Strait of Gibraltar

The Strait of Gibraltar provides a natural physical barrier between the countries of Spain (north) and Morocco (south). In geologic terms, the 10-mile (16-kilometer) strait that separates the two countries, as well as Europe and Africa, is located where the two major tectonic plates-the Eurasian Plate and the African Plate-collide. This high-oblique, northeast-looking photograph shows the mountainous northern coast of Morocco and the coastal mountains of southern Spain, including the dagger-shaped, snow-covered Sierra Nevada Mountains of southeastern Spain. The Guadalquivir River flows from east to west along the base of the Sierra Morena Mountains in southern Spain. The famous British city of Gibraltar is located on the wedge-shaped peninsula on the east side of the bay in the southernmost protrusion of Spain. The city of Ceuta is a Spanish enclave on the extreme northeastern coast of Morocco. Ceuta, a free port with a large harbor, has remained under Spanish control since 1580.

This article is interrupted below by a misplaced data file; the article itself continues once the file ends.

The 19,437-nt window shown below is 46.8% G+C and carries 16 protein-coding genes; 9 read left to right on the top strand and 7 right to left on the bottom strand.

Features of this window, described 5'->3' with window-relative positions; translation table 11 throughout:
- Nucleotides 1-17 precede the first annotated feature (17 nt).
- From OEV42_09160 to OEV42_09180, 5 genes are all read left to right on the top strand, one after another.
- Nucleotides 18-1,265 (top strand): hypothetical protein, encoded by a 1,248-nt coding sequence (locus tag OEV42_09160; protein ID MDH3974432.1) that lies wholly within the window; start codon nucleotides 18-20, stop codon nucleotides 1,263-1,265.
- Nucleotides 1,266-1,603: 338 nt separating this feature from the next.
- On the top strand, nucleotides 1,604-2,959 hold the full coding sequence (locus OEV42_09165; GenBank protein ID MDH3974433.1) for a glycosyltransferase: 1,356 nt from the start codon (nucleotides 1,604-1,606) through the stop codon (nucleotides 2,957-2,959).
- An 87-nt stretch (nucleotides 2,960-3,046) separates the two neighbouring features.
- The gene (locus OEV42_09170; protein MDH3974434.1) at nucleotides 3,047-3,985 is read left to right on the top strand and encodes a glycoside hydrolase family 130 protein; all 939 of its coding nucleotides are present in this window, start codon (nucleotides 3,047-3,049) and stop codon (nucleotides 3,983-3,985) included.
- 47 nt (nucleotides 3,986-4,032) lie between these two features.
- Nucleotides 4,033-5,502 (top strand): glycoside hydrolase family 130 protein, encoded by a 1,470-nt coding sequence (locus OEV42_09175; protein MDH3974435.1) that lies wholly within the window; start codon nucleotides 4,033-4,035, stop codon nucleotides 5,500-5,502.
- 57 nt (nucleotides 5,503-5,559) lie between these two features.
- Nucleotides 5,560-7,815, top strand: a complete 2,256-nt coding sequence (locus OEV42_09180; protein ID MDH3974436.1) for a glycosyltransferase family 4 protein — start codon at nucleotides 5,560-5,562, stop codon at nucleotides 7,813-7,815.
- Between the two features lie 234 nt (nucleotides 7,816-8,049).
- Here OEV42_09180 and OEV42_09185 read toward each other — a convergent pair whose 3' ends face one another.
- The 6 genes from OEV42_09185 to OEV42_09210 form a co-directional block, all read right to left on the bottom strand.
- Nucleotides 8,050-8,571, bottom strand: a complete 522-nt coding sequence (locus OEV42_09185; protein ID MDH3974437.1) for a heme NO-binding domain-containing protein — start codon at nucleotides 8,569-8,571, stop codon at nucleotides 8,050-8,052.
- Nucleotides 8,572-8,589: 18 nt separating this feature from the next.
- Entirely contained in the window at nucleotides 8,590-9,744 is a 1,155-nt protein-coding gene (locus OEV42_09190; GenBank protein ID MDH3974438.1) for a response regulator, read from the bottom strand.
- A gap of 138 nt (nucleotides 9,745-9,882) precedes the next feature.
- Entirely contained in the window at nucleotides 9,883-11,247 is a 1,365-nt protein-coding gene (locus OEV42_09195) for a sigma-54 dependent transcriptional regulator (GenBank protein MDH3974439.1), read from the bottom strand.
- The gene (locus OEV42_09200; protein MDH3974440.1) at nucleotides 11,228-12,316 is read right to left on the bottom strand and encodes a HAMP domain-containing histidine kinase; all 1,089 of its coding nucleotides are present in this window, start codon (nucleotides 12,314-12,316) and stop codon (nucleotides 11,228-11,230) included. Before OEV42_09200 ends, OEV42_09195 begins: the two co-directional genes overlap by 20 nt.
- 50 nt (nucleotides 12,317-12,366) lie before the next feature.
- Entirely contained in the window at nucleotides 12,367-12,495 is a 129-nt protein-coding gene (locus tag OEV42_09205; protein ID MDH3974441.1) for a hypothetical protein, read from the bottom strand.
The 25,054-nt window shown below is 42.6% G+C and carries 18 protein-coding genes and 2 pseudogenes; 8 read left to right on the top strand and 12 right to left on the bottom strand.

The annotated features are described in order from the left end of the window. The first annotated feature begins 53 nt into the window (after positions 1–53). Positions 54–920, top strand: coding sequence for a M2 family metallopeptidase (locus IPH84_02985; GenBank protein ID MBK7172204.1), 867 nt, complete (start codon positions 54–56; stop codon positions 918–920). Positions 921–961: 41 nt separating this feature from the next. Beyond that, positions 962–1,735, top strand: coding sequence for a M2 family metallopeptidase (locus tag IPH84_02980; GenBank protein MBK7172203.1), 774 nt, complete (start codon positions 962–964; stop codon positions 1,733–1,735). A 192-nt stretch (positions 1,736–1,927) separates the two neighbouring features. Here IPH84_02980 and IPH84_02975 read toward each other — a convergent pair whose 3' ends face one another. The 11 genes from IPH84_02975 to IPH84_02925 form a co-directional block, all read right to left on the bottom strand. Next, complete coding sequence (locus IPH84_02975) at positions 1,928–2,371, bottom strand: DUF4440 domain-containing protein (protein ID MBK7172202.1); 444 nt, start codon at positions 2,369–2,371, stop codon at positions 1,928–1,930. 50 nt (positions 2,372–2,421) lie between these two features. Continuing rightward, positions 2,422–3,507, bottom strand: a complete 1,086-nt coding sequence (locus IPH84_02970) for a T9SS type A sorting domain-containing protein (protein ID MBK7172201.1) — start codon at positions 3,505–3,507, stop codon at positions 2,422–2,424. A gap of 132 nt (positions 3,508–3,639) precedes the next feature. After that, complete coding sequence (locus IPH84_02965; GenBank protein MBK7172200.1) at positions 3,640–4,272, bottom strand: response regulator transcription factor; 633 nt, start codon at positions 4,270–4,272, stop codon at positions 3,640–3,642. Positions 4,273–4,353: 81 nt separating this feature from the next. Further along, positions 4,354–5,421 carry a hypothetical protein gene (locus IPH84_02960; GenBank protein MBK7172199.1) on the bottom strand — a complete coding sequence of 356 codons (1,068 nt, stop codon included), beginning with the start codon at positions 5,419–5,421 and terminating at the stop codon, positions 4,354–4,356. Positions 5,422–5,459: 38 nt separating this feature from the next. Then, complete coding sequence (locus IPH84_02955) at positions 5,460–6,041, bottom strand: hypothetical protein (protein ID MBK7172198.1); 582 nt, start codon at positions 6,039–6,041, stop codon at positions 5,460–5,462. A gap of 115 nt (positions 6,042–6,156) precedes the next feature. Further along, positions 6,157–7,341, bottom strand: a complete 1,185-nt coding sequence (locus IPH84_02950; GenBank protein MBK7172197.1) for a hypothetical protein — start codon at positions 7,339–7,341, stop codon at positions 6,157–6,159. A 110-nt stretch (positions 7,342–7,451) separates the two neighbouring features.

Western Morocco Topographic Map

Portion of AMS Series 2201, Sheet 1 "Casablanca" Original Scale 1:2,000,000. Published by the U.S. Army Map Service, 1969. Area covered includes the cities of Agadir, Casablanca, Marrakech, Rabat and adjacent areas of Spain, Portugal, Madeira and Canary Islands. Map key and Original Scale ( Scale_1969.jpg)
Source: U.S. Army Map Service

Morocco Map 1861 - 1864

Source: Mittheilungen aus Justus Perthes' Geographischer Anstalt uber Wichtige Neue Erforschungen auf dem Gesammtgebiete der Geographie von Dr. A. Petermann. Volume 9, 1865

Morocco Map 1830

"Marocco from Observations in 1830" with inset map of "City of Marocco (Marraksh Blad Kibira)"
Source: Journal of the Royal Geographical Society, Volume 1, 1832 to accompany "Geographical Notice of the Empire of Marocco. By Lieutenant Washington, R.N."